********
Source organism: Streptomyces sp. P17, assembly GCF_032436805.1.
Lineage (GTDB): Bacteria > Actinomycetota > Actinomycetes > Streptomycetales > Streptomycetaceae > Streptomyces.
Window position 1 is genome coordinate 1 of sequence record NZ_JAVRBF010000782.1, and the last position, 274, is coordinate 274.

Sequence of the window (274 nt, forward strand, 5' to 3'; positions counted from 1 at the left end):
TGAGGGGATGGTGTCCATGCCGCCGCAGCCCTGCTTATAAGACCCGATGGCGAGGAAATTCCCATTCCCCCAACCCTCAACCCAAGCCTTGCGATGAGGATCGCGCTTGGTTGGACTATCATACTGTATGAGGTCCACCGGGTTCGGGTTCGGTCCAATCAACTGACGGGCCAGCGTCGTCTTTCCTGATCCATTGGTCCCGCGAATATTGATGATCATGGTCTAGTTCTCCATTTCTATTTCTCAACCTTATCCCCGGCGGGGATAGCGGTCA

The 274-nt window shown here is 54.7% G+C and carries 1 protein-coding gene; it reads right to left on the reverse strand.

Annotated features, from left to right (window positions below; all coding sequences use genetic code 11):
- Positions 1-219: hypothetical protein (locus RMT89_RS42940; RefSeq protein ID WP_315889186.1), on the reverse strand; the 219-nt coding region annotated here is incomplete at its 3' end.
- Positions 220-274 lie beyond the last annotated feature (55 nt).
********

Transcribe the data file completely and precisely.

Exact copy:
Source organism: Streptomyces sp. P17, assembly GCF_032436805.1.
Lineage (GTDB): Bacteria > Actinomycetota > Actinomycetes > Streptomycetales > Streptomycetaceae > Streptomyces.
Window position 1 is genome coordinate 1 of sequence record NZ_JAVRBF010000782.1, and the last position, 274, is coordinate 274.

Sequence of the window (274 nt, forward strand, 5' to 3'; positions counted from 1 at the left end):
TGAGGGGATGGTGTCCATGCCGCCGCAGCCCTGCTTATAAGACCCGATGGCGAGGAAATTCCCATTCCCCCAACCCTCAACCCAAGCCTTGCGATGAGGATCGCGCTTGGTTGGACTATCATACTGTATGAGGTCCACCGGGTTCGGGTTCGGTCCAATCAACTGACGGGCCAGCGTCGTCTTTCCTGATCCATTGGTCCCGCGAATATTGATGATCATGGTCTAGTTCTCCATTTCTATTTCTCAACCTTATCCCCGGCGGGGATAGCGGTCA

The 274-nt window shown here is 54.7% G+C and carries 1 protein-coding gene; it reads right to left on the reverse strand.

Annotated features, from left to right (window positions below; all coding sequences use genetic code 11):
- Positions 1-219: hypothetical protein (locus RMT89_RS42940; RefSeq protein ID WP_315889186.1), on the reverse strand; the 219-nt coding region annotated here is incomplete at its 3' end.
- Positions 220-274 lie beyond the last annotated feature (55 nt).